Bears Polar

Polar bears could disappear by 2100 due to melting ice, climate change, study says – NBC News

Polar bears have long been the poster child of the consequences of climate change. A new study now suggests the Arctic species is at risk of being starved into extinction by the end of the century.

As sea ice continues to vanish due to warming temperatures, polar bears are increasingly struggling to find the food they need to survive, says the University of Toronto-led study published in the scientific journal Nature Climate Change on Monday.

There are an estimated 22,000 to 31,000 polar bears in the wild, according to the World Wildlife Fund, although precise numbers are hard to determine due to their remote habitat. The species is listed as vulnerable.

Polar bears rely on sea ice for hunting seals, their primary food source, according to the new study. But the spread of ice has been on the decline as climate change accelerates the rise in temperatures at the poles, keeping them on land where it’s harder to catch seals.

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While the bears can fast for months, their survival depends on how much energy they’ve managed to reserve through eating ahead of time, the energy they expend during the fast and how long a fasting period lasts, the study said.

Researchers admit it’s unclear exactly how long the bears can endure fasting before it affects their ability to reproduce or individual mortality.

But in at least two regional groups of polar bears, prolonged fasting periods have already shown to negatively affect their body condition, reproduction rates and size of their populations, the study said.

A stray polar bear walks on a road on the outskirts of the Russian industrial city of Norilsk in June, 2019.Irina Yarinskaya / AFP – Getty Images file

This trend is expected to be seen across groups of polar bears in the Arctic as ice loss continues.

The species ability to adapt is also in doubt. At the end of the last ice age, polar bears failed to move and survive on land, and instead migrated further north. “Foods that meet the energy demands of polar bears are largely unavailable on land,” the study said.

The Arctic was set to have warmed twice as much as the global average in 2020 compared with pre-industrial temperatures, according to the World Meteorological Organization.

It’s contributed to some of the lowest levels of sea ice ever recorded. In September, following the summer melting season, sea ice declined by more than 50 percent compared to the average from 1979 to 2019, the organization has reported.

This is already having dire consequences. In Siberia, a prolonged heatwave that began in January has sparked wildfires that scorched more than 2.8 million acres in late June.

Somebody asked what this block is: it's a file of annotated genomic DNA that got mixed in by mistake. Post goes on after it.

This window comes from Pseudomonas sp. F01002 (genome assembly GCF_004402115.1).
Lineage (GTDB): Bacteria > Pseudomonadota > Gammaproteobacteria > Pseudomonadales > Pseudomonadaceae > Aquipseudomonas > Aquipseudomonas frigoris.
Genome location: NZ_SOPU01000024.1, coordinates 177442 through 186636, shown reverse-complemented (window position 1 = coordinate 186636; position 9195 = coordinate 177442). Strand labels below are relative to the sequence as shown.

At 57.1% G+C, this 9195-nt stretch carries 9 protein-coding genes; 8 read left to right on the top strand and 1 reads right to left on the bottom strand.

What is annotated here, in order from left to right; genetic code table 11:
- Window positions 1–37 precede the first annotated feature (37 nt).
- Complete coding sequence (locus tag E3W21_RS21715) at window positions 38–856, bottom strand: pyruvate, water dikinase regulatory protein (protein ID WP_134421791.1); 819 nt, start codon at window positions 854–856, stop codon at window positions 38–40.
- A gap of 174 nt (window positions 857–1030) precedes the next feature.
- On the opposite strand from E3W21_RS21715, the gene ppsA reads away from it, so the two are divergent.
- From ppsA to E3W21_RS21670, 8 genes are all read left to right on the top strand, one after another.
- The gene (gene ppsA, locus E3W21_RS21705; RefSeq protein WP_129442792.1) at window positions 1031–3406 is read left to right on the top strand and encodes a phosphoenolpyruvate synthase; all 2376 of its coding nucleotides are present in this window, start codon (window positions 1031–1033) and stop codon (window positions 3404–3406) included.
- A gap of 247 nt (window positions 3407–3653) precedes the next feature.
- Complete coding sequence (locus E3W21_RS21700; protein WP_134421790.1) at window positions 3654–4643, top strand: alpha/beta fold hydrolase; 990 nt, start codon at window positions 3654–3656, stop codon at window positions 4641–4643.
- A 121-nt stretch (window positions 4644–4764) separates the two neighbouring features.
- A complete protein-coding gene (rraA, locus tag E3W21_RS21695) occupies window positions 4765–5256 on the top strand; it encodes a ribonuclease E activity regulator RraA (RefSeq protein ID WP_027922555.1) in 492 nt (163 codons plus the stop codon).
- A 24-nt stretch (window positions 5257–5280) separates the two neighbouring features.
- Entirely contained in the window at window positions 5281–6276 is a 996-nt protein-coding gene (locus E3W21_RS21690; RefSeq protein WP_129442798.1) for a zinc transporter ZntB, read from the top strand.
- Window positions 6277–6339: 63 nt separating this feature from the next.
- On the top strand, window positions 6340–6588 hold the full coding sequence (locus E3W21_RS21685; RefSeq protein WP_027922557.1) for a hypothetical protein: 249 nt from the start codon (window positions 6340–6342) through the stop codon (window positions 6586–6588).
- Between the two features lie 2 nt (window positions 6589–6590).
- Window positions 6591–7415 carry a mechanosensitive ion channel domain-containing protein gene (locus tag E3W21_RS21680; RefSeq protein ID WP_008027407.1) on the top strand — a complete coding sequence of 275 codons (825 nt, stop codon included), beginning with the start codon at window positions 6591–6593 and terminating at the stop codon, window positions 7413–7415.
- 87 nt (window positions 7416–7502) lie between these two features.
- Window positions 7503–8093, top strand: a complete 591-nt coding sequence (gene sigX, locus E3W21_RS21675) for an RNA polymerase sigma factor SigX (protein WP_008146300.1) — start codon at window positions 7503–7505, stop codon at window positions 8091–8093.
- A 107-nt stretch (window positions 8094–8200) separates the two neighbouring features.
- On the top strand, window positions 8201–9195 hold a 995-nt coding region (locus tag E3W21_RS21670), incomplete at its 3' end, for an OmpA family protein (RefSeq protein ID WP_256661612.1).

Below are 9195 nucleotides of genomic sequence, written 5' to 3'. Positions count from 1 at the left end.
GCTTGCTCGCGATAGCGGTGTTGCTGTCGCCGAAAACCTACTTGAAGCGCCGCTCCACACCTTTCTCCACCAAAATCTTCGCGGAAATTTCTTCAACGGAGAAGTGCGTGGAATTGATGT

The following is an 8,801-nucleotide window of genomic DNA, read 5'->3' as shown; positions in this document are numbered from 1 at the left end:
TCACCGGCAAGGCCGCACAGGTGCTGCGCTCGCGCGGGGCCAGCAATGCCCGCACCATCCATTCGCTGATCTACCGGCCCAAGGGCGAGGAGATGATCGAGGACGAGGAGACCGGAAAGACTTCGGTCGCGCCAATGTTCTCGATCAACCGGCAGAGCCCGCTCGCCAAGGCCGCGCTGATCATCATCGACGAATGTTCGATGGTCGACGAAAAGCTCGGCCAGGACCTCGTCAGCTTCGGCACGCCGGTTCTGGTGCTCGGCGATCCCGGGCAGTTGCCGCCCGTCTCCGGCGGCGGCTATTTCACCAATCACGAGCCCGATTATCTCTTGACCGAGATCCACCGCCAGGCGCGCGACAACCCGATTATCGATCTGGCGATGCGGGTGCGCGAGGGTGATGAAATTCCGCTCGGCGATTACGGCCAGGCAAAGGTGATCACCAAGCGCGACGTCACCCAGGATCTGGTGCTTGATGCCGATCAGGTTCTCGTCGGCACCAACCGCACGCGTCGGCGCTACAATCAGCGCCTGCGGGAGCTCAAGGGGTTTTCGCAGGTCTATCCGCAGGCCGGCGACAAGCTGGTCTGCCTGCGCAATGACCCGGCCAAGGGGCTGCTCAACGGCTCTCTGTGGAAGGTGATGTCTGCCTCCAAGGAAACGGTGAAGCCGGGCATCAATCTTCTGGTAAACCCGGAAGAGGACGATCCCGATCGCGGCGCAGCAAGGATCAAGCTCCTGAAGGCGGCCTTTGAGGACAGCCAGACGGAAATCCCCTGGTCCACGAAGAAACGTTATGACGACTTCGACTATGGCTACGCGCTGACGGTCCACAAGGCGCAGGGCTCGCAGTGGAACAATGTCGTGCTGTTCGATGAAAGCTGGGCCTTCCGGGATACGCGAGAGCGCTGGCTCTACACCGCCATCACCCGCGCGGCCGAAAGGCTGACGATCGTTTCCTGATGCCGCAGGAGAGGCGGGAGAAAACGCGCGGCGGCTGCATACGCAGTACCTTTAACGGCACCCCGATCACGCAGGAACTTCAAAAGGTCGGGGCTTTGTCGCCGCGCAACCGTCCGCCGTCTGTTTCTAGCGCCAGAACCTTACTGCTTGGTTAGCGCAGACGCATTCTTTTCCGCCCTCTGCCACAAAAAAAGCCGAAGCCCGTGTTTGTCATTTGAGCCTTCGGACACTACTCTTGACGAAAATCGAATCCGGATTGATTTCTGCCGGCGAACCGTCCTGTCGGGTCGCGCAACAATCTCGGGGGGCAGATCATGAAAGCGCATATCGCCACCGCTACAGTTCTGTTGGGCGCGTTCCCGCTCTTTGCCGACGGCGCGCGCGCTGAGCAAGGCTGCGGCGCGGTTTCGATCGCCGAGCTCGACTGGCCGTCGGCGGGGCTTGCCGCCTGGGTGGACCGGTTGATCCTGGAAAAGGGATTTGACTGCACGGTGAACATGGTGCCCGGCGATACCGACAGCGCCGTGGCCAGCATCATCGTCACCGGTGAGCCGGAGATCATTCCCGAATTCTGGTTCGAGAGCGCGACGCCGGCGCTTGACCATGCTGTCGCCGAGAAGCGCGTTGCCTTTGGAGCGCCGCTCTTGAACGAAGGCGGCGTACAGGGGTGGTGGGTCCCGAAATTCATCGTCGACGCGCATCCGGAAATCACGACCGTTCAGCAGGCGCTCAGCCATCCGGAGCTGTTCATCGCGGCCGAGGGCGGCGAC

An analysis led by the U.K.’s Met office that was published last week found that the prolonged heatwave was made 600 times more likely because of human-caused climate change.

Polar bears, along with the rest of the Arctic environment, aren’t without hope, however.

“Ultimately, aggressive greenhouse gas emissions mitigation will be required to save polar bears from extinction,” the recent study said.

Image: Linda GivetashLinda Givetash

Linda Givetash is a London-based producer for NBC News. 

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Bears Mitch

Bears QB Mitch Trubisky could end up like Kyle Fuller — or Kevin White – Chicago Sun-Times

Mitch Trubisky can be Kevin White or Kyle Fuller.

Now that the Bears have done the expected and declined his fifth-year option for 2021, the 2017 No. 2 overall pick is on the clock.

He has a year to fight for his place with the organization.

That begins with winning the starting job. The Bears say he’ll take the first snap of the first practice — whenever that may be — but their offseason moves showed how little faith they have in him. They traded a fourth-round pick for Nick Foles, giving him at least $21 million over three years, because they think he’ll be needed.

Whether Trubisky wins the job will chart his course toward White or Fuller.

The Bears’ declining of White’s fifth-year option two years ago was their most obvious move of the decade. In three years, the No. 7 pick of the 2015 draft had only 21 catches for 193 yards.

The Bears signed Allen Robinson and Taylor Gabriel in March 2018. A month later, they traded up to draft Anthony Miller in the second round. They didn’t need White anymore and weren’t going to count on him to produce. White was a healthy scratch in seven games in 2018. He caught four balls for 92 yards — but one was a 54-yard Hail Mary that fell a yard short of the goal line against the Patriots. He left after the 2018 season and hasn’t played a regular-season snap since.

Three years ago, general manager Ryan Pace decided to decline Fuller’s fifth-year option. Former GM Phil Emery’s last first-round pick had missed all of the previous season after having arthroscopic knee surgery in August. Pace signed veteran Marcus Cooper to a three-year, $16 million deal, not willing to rely on Fuller to take the next step.

Fuller began 2017 as the starter because of Prince Amukamara’s injury, then started for Cooper when he hurt his back before Week 5. Fuller never looked back.

“He has helped resurrect his career,” defensive coordinator Vic Fangio said then.

Fuller was so valuable by the end of 2017 that the Bears issued him the transition tag, which would have paid him $12.97 million in 2018. He wound up making even more when the Packers signed him to a four-year, $56 million offer that the Bears quickly matched.

If Trubisky plays as well in 2020 as Fuller did in 2017, the Bears could use a similar mechanism to keep him in place. The 2021 franchise tag will cost at least $3 million more than the $24.8 million the Bears would have otherwise owed Trubisky — but the team would likely be thrilled to pay it. Presuming, of course, that the Bears don’t need to use it on Robinson, whose contract extension has yet to materialize this offseason.

Only one top-five pick from 2017 — No. 1 overall selection Myles Garrett — had his option picked up. But Trubisky is the only one in the group compared to the Chiefs’ Patrick Mahomes and the Texans’ Deshaun Watson, who will soon negotiate contracts to override their fifth-year options. Still, a world exists — if the Bears have the appetite to run the ball and tight ends to catch it — in which Trubisky could be a competent starter.

In that sense, he’s probably closer to ex-Bear Leonard Floyd, a 2016 first-round pick, than White or Fuller. Trubisky and Floyd have otherworldly athleticism for their positions, but it hasn’t translated on Sundays.